Edited by Gerald Boerner
Edwin Hubble may not be a household word, but most school children have heard about the Space Telescope named after him. We have probably heard of the need of this device requiring “glasses” of sorts; an error was made in the optics which required a special shuttle mission to correct. And correct it indeed was the result!
While the Hubble Space telescope was designed years after Edwin Hubble’s death in 1953. However, He was well-known for his concept of an expanding universe that resulted from its creation at the “Big Bang”. His futures contributions involved the speed of expansion being related to the color emitted, based upon the “red shift” of the color which became Hubble’s Law. Stephen Hawking observes that Hubble’s "discovery that the Universe is expanding was one of the great intellectual revolutions of the 20th century."
Although he worked on two of the largest telescopes at his time, the Hooker Telescope at Mt. Wilson and the Hale Telescope at Mount Palomar. These scopes both represented the best optics available at the time. But the atmospheric conditions in Southern California hindered the images that could be seen; photographic films and cameras had not yet reached the refinement needed for recording the extremely faint images required. The Hubble Space Telescope solved that atmospheric condition, as can be seen in the image below.
For your convenience we have included a couple of YouTube videos that illustrate Hubble’s concepts. Please take time to see them; they require Adobe Flash, so those using iPads
willmay need to access them from another computer. They have been tested on a iPad and they played OK.
So, let’s get on to our exploration of Edwin Hubble… GLB
These Introductory Comments are copyrighted:
Copyright©2010 — Gerald Boerner — All Rights Reserved
[ 3742 Words ]
Quotations Related to EDWIN POWELL HUBBLE
“The great spirals… apparently lie outside our stellar system.”
— Edwin Powell Hubble
“The history of astronomy is a history of receding horizons.”
— Edwin Powell Hubble
“Equipped with his five senses, man explores the universe around him and calls the adventure Science.”
— Edwin Powell Hubble
“For my confirmation, I didn’t get a watch and my first pair of long pants, like most Lutheran boys. I got a telescope. My mother thought it would make the best gift.”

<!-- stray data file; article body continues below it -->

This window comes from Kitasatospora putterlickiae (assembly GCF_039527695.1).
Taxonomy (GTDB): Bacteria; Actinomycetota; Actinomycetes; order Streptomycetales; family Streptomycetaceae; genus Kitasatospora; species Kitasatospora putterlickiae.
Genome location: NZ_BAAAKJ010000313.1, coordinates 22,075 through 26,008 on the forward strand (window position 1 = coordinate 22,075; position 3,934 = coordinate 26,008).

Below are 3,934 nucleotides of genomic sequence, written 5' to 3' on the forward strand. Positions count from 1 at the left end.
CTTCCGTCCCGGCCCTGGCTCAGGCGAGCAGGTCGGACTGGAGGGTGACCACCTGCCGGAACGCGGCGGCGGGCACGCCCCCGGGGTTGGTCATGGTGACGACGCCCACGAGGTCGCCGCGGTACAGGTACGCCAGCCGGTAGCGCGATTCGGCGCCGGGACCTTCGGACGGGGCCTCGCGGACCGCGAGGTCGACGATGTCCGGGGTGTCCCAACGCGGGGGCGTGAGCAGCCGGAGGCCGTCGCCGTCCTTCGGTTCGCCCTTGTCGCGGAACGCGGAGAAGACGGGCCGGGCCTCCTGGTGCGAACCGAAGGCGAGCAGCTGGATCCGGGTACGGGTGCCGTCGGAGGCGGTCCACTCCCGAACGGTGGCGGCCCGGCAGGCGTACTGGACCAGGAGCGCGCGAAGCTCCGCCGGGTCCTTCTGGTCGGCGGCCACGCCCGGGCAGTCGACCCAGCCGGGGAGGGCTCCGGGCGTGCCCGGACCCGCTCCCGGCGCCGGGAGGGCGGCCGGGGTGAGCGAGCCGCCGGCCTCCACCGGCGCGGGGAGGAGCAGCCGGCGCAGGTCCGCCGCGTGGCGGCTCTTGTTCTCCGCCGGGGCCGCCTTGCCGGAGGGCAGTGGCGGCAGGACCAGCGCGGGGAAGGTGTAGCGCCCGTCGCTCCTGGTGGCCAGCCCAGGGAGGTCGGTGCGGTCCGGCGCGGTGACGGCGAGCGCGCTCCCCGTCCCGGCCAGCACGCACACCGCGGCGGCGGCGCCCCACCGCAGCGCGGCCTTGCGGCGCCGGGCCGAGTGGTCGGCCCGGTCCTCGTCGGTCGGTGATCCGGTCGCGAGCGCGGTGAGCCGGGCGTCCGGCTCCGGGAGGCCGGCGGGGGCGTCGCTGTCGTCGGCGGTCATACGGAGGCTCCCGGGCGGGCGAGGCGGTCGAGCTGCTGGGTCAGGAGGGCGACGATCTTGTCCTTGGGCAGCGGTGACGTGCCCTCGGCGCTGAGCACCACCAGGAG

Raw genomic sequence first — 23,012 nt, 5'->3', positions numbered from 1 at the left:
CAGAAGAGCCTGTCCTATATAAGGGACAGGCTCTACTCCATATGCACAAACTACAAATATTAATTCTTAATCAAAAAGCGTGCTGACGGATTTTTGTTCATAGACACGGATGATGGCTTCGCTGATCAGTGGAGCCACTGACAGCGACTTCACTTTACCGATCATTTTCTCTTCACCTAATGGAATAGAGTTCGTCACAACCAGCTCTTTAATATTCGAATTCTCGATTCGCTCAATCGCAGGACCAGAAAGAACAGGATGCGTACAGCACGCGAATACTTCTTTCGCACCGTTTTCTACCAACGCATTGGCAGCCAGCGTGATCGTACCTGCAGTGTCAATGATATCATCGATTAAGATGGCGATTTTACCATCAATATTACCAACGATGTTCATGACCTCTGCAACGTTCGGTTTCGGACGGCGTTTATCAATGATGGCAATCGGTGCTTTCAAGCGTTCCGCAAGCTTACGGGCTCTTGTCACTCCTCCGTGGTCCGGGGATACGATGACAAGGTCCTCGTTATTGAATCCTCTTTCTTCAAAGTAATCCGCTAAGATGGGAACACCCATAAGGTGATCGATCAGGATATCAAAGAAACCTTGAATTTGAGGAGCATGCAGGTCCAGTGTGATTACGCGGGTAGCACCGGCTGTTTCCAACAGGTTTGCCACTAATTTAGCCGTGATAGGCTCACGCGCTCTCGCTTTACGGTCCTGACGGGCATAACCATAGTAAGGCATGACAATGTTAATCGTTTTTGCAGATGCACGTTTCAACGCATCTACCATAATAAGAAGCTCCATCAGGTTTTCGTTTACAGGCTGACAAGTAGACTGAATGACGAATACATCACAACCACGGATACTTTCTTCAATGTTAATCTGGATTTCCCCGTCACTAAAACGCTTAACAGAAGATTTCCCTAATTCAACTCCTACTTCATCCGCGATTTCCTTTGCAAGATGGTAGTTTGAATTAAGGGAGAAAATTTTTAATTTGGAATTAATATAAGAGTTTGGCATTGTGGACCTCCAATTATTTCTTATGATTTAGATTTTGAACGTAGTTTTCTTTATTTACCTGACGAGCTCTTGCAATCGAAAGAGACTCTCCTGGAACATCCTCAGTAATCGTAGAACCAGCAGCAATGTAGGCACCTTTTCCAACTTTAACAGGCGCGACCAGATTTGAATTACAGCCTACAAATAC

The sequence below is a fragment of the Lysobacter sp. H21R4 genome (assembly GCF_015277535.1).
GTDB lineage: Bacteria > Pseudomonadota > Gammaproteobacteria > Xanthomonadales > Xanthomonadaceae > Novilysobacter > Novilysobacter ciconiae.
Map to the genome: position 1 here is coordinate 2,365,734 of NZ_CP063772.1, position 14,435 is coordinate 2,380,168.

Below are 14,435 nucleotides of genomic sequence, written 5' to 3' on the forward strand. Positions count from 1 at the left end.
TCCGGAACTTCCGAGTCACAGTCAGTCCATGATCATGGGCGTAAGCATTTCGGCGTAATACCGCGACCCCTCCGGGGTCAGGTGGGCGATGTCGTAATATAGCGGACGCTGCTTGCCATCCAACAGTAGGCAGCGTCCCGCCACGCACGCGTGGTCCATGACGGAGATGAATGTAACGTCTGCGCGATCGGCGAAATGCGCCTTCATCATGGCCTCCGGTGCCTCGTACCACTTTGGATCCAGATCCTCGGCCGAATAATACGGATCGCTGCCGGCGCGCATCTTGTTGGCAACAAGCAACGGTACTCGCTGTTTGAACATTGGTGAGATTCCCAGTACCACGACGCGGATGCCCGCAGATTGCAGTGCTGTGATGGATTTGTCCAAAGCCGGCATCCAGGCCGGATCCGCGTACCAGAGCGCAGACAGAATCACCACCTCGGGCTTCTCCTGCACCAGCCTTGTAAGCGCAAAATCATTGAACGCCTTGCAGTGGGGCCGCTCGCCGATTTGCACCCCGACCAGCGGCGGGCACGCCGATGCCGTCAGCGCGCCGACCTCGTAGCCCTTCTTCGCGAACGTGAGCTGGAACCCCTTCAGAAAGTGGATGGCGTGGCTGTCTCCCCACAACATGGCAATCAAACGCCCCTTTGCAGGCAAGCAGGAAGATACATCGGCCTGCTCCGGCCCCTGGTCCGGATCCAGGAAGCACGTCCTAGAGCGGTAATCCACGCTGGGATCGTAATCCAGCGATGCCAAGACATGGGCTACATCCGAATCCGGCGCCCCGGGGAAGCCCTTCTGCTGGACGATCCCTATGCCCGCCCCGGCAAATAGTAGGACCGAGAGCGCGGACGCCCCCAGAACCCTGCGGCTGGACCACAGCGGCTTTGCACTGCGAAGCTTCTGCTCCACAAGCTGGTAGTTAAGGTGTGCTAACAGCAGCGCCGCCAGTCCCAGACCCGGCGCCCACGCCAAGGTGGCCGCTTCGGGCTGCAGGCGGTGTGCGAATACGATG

— Wernher von Braun
“Evolutionary cosmology formulates theories in which a universe is capable of giving rise to and generating future universes out of itself, within black holes or whatever.”
— Robert Nozick
“We find them smaller and fainter, in constantly increasing numbers, and we know that we are reaching into space, farther and farther, until, with the faintest nebulae that can be detected with the greatest telescopes, we arrive at the frontier of the known universe.”
— Edwin Powell Hubble
“I also think we need to maintain distinctions – the doctrine of creation is different from a scientific cosmology, and we should resist the temptation, which sometimes scientists give in to, to try to assimilate the concepts of theology to the concepts of science.”
— John Polkinghorne
“My present work concerns the problems connected with the theory of elementary particles, the theory of gravitation and cosmology and I shall be glad if I can manage to make some contribution to these important branches of science.”
— Andrei Sakharov
Edwin Hubble — The Man Who Discovered the Cosmos
Edwin Powell Hubble (1889 – 1953) was an American astronomer who profoundly changed our understanding of the universe by demonstrating the existence of galaxies other than our own, the Milky Way. He also discovered that the degree of "Doppler shift" (specifically "redshift") observed in the light spectra from other galaxies increased in proportion to a particular galaxy’s distance from Earth. This relationship became known as Hubble’s law, and helped establish that the universe is expanding. Hubble has sometimes been incorrectly credited with discovering the Doppler shift in the spectra of galaxies, but this had already been observed earlier by Vesto Slipher, whose data Hubble used.
"I knew that even if I were second or third rate, it was astronomy that mattered."
This sentence, written by Edwin Hubble recalling his youth, tells us a lot about this stubborn, ambitious, sometimes even snobbish and arrogant young man. A man who eventually broke the promise made to his father and followed the path dictated by his passion.